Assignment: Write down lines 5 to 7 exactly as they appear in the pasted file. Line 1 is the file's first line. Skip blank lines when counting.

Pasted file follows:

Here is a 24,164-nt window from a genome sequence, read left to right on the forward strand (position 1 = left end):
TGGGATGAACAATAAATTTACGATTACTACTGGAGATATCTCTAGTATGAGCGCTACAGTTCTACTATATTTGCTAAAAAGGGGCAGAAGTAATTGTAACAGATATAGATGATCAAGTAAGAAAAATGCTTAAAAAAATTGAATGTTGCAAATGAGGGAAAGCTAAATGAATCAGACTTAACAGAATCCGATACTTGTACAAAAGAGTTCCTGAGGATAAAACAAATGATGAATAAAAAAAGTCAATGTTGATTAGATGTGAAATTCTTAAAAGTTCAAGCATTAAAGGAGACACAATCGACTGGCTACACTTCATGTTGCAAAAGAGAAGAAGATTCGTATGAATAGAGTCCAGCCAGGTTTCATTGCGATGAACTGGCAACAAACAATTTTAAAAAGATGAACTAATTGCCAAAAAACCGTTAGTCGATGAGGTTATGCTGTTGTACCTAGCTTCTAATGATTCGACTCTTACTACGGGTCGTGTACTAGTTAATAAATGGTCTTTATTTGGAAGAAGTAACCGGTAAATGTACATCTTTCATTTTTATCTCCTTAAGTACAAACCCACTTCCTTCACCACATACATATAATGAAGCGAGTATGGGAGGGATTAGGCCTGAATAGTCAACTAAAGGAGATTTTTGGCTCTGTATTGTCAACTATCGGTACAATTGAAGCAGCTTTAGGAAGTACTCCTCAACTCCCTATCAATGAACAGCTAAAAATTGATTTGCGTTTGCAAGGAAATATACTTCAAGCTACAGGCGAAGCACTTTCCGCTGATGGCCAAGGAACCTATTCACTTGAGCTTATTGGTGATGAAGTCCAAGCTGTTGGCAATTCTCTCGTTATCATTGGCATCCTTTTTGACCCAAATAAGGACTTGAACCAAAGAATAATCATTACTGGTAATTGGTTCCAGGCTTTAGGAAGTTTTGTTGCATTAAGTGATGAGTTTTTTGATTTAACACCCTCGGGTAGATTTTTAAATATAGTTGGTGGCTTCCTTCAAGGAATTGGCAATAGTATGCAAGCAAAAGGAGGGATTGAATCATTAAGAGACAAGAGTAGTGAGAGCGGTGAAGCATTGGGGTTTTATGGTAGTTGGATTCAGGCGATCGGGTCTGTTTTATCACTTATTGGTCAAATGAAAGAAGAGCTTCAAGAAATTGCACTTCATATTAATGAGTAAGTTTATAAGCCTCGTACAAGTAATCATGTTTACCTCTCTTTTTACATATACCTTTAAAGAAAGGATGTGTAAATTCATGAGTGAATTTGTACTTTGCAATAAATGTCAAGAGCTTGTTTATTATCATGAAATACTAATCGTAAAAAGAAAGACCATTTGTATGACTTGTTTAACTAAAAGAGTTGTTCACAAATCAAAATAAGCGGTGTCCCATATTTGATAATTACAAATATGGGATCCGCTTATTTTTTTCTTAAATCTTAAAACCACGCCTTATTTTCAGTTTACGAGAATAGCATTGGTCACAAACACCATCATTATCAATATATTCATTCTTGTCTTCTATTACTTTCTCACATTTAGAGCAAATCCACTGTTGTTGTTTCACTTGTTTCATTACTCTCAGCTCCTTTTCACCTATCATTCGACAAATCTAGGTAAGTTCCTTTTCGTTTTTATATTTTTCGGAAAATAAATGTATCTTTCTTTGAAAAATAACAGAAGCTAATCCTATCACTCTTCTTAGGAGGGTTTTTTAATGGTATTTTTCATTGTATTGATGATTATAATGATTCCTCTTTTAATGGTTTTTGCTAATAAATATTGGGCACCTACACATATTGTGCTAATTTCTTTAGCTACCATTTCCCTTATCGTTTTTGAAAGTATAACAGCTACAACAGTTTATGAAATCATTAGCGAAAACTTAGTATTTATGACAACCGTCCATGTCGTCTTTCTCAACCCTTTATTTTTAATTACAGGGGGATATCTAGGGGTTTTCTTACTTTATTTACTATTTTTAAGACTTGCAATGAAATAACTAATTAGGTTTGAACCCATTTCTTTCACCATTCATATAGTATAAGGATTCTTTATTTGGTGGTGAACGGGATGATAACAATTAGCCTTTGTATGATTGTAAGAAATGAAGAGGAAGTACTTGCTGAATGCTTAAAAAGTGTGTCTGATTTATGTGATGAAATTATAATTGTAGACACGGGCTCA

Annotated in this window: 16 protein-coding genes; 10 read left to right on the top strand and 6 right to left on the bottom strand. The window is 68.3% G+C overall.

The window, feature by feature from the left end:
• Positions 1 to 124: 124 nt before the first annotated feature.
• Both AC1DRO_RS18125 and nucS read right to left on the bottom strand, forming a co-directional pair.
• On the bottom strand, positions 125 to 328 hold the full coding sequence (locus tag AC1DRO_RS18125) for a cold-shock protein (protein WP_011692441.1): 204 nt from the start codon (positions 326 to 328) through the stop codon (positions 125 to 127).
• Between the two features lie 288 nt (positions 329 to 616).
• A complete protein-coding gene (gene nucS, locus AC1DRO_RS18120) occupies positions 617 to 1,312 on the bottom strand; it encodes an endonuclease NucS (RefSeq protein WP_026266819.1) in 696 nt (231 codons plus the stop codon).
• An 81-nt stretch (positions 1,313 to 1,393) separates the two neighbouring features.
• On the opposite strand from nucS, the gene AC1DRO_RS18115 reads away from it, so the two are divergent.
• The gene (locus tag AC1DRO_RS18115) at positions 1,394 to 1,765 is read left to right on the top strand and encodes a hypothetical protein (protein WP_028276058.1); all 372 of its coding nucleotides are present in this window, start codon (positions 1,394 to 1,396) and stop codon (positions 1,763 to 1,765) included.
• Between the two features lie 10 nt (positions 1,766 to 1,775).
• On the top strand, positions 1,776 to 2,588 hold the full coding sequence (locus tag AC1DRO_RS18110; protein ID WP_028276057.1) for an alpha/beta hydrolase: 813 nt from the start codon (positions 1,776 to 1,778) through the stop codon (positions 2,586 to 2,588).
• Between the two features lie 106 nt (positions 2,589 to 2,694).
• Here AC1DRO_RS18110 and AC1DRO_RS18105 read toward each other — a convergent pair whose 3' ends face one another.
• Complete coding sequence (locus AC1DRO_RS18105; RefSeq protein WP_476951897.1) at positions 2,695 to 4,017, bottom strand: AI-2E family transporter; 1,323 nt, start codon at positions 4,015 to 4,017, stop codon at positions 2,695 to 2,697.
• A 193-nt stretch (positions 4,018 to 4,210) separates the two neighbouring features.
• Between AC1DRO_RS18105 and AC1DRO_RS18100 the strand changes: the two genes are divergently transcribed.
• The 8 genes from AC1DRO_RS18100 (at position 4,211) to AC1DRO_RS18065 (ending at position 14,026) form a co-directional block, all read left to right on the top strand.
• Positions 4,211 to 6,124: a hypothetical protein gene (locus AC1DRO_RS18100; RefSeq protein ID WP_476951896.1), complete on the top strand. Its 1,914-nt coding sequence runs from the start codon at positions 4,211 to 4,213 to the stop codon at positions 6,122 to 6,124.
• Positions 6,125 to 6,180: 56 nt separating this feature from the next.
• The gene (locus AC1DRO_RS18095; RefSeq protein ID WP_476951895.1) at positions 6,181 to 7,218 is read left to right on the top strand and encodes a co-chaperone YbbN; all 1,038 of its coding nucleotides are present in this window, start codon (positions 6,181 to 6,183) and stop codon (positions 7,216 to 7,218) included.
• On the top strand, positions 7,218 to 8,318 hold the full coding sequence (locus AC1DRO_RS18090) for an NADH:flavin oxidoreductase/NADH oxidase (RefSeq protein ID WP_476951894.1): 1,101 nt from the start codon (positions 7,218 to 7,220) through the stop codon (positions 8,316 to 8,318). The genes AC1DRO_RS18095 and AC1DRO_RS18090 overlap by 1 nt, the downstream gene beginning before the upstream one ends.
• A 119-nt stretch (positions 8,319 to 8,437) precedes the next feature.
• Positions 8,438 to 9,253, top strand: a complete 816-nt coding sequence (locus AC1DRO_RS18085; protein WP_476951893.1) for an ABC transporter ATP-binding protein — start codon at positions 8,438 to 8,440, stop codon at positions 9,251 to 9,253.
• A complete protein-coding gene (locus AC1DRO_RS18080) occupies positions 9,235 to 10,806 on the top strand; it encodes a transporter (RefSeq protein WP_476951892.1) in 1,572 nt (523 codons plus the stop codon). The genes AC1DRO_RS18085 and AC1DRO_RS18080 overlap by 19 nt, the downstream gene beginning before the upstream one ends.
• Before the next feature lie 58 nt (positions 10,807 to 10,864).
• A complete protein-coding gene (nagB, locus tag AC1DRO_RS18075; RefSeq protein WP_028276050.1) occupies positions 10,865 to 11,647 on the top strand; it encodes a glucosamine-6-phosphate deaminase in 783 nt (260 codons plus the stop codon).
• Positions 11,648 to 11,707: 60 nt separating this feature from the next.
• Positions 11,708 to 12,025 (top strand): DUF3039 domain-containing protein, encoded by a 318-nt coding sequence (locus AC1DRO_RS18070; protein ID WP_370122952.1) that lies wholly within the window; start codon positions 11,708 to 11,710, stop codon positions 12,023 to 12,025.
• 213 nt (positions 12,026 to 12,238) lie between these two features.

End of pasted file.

• Positions 1 to 124: 124 nt before the first annotated feature.
• Both AC1DRO_RS18125 and nucS read right to left on the bottom strand, forming a co-directional pair.
• On the bottom strand, positions 125 to 328 hold the full coding sequence (locus tag AC1DRO_RS18125) for a cold-shock protein (protein WP_011692441.1): 204 nt from the start codon (positions 326 to 328) through the stop codon (positions 125 to 127).